equivalence class may not- be an endpoint of a range.

     Within a bracket expression, the name of a  character  class
     enclosed in `[:' and `:]' stands for the list of all charac-
     ters belonging to  that  class.   Standard  character  class
     names are:
          alnum       digit       punct
          alpha       graph       space
          blank       lower       upper
          cntrl       print       xdigit

     These stand for the character classes defined  in  ctype(3).
     A  locale  may provide others.  A character class may not be
     used as an endpoint of a range.

     There are two special cases- of  bracket  expressions:   the
     bracket  expressions  `[[:<:]]' and `[[:>:]]' match the null
     string at the beginning and end of a word  respectively.   A
     word  is  defined  as a sequence of word characters which is
     neither preceded nor followed by word  characters.   A  word
     character  is an alnum character (as defined by ctype(3)) or
     an underscore.  This is an extension,  compatible  with  but
     not  specified by POSIX 1003.2, and should be used with cau-
     tion in software intended to be portable to other systems.

     In the event that an RE could match more than one  substring
     of  a given string, the RE matches the one starting earliest
     in the string.  If the RE could match  more  than  one  sub-
     string  starting  at  that  point,  it  matches the longest.
     Subexpressions also match the longest  possible  substrings,
     subject to the constraint that the whole match be as long as
     possible, with subexpressions starting  earlier  in  the  RE
     taking   priority  over  ones  starting  later.   Note  that
     higher-level subexpressions thus take  priority  over  their
     lower-level component subexpressions.

     Match lengths are measured in characters, not collating ele-
     ments.   A null string is considered longer than no match at
     all.  For example, `bb*' matches the three middle characters
     of  `abbbc',  `(wee|week)(knights|nights)'  matches  all ten
     characters of `weeknights', when `(.*).*' is matched against
     `abc'  the  parenthesized  subexpression  matches  all three
     characters, and when `(a*)*' is matched  against  `bc'  both
     the  whole  RE and the parenthesized subexpression match the
     null string.

     If case-independent matching is  specified,  the  effect  is
     much  as  if  all  case  distinctions  had vanished from the
     alphabet.  When an alphabetic that exists in multiple  cases
     appears  as  an ordinary character outside a bracket expres-
     sion, it is effectively transformed into a  bracket  expres-
     sion  containing  both cases, e.g. `x' becomes `[xX]'.  When
     it appears inside a bracket expression,  all  case  counter-
     parts  of  it  are  added to the bracket expression, so that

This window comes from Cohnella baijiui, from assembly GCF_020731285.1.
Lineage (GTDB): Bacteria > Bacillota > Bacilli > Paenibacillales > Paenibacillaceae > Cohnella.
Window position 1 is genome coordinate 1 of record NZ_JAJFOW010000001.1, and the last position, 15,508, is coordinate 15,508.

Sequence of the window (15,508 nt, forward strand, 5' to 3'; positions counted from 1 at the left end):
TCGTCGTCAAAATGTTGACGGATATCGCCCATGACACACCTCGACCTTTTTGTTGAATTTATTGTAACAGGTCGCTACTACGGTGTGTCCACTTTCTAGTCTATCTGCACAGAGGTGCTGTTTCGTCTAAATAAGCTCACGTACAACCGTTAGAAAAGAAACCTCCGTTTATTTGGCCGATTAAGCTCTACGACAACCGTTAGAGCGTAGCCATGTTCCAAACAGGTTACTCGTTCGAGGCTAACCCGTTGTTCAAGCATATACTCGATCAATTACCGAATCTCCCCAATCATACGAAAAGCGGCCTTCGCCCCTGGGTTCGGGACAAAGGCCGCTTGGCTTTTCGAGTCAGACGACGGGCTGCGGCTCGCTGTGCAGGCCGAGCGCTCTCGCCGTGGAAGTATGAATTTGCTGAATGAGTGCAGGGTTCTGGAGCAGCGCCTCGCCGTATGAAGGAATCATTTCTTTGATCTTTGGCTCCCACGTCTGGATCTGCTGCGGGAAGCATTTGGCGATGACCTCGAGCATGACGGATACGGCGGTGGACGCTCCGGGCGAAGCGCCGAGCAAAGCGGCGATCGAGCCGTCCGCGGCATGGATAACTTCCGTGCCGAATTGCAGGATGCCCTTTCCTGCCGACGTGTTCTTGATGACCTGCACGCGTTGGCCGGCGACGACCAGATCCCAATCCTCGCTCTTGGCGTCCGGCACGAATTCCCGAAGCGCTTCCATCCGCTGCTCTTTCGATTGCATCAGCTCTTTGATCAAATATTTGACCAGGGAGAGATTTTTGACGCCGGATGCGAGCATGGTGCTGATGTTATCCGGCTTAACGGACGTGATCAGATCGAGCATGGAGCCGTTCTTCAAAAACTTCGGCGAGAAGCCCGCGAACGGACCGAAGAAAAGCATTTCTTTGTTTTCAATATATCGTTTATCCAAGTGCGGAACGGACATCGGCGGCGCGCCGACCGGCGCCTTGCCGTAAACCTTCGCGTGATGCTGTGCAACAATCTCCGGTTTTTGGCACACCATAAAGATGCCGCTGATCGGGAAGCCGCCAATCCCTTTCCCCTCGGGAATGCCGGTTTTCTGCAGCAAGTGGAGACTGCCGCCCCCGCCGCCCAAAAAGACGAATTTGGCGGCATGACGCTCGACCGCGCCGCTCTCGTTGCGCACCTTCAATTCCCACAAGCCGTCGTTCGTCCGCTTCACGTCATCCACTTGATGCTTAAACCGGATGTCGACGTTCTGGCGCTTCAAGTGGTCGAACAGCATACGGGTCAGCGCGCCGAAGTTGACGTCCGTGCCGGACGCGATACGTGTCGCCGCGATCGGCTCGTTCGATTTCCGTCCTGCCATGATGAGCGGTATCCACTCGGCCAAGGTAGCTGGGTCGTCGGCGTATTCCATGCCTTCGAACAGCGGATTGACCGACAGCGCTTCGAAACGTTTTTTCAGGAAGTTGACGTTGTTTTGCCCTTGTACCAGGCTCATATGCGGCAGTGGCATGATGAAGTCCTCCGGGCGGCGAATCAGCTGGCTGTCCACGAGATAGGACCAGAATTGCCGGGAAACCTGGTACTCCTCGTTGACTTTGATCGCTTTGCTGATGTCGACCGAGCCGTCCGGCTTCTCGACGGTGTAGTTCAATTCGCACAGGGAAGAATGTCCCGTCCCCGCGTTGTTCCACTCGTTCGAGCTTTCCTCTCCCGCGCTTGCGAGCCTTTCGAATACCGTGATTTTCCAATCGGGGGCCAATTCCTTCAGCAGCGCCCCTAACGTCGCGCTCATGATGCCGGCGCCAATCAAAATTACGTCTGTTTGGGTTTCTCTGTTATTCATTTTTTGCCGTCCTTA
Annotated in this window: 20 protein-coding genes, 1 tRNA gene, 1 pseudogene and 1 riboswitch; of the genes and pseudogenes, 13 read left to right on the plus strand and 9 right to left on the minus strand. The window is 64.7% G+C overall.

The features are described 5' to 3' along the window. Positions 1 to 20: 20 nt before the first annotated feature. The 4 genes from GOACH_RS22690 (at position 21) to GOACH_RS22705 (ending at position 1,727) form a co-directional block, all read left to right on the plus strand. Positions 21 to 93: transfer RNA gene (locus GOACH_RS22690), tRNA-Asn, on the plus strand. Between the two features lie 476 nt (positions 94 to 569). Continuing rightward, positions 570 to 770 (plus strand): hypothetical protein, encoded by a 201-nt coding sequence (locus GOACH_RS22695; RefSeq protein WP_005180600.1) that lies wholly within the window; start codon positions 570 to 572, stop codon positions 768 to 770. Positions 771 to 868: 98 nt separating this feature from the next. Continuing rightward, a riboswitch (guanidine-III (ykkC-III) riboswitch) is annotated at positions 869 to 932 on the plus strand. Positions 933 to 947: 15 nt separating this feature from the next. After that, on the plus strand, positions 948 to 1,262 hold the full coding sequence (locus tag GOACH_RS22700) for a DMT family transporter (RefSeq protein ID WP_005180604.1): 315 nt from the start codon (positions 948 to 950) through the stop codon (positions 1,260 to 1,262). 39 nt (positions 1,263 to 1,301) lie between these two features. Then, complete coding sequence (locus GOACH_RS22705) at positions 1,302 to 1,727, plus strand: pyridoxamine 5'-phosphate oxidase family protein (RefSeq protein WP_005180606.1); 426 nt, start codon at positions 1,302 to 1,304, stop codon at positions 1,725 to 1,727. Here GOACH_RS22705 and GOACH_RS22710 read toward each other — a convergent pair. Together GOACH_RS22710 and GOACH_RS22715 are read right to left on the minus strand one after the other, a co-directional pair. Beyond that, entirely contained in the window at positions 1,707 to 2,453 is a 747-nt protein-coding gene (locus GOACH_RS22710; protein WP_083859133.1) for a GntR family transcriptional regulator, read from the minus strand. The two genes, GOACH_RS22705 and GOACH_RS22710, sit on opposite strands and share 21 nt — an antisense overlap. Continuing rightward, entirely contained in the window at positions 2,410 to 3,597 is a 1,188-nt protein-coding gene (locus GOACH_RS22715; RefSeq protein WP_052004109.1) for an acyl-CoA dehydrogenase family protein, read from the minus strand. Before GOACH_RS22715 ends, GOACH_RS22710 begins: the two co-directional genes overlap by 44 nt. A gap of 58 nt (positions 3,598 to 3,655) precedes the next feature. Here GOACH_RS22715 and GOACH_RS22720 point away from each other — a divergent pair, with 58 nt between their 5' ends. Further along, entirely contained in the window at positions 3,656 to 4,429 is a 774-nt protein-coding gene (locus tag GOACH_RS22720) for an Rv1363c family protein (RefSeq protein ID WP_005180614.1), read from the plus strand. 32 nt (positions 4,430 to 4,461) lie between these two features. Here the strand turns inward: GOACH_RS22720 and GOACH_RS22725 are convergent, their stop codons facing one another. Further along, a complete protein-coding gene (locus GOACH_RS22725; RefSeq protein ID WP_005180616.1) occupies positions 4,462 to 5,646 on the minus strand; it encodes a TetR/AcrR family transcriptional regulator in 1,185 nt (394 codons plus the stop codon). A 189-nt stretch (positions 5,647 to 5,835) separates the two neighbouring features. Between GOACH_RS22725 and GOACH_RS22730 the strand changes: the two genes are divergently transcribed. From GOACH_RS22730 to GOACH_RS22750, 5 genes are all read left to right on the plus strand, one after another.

(e.g.) `[x]' becomes `[xX]' and `[^x]' becomes `[^xX]'.

     No particular limit is imposed on the length of REs-.   Pro-
     grams  intended  to be portable should not employ REs longer
     than 256 bytes, as an implementation can  refuse  to  accept
     such REs and remain POSIX-compliant.

     Obsolete (``basic'') regular expressions differ  in  several
     respects.   `|',  `+',  and  `?' are ordinary characters and
     there is no equivalent for their functionality.  The  delim-
     iters  for  bounds  are  `\{'  and `\}', with `{' and `}' by
     themselves ordinary characters.  The parentheses for  nested
     subexpressions  are `\(' and `\)', with `(' and `)' by them-
     selves ordinary characters.  `^' is  an  ordinary  character
     except  at  the  beginning  of the RE or- the beginning of a
     parenthesized subexpression, `$' is  an  ordinary  character
     except  at  the end of the RE or- the end of a parenthesized
     subexpression, and  `*'  is  an  ordinary  character  if  it
     appears  at  the  beginning  of the RE or the beginning of a
     parenthesized subexpression (after a possible leading  `^').
     Finally,  there  is  one new type of atom, a back reference:
     `\' followed by a non-zero decimal digit d matches the  same
     sequence  of  characters  matched  by  the dth parenthesized
     subexpression (numbering subexpressions by the positions  of
     their  opening  parentheses,  left to right), so that (e.g.)
     `\([bc]\)\1' matches `bb' or `cc' but not `bc'.



     POSIX 1003.2, section 2.8 (Regular Expression Notation).


     Having two kinds of REs is a botch.

     The current 1003.2 spec says that `)' is an ordinary charac-
     ter in the absence of an unmatched `('; this was an uninten-
     tional result of a wording  error,  and  change  is  likely.
     Avoid relying on it.

     Back references are a dreadful botch, posing major  problems
     for  efficient  implementations.   They  are  also  somewhat
     vaguely defined  (does  `a\(\(b\)*\2\)*d'  match  `abbbd'?).
     Avoid using them.

     1003.2's  specification  of  case-independent  matching   is
     vague.   The ``one case implies all cases'' definition given
     above is current consensus  among  implementors  as  to  the
     right interpretation.

     The syntax for word boundaries is incredibly ugly.


     This page was taken from Henry Spencer's regex package.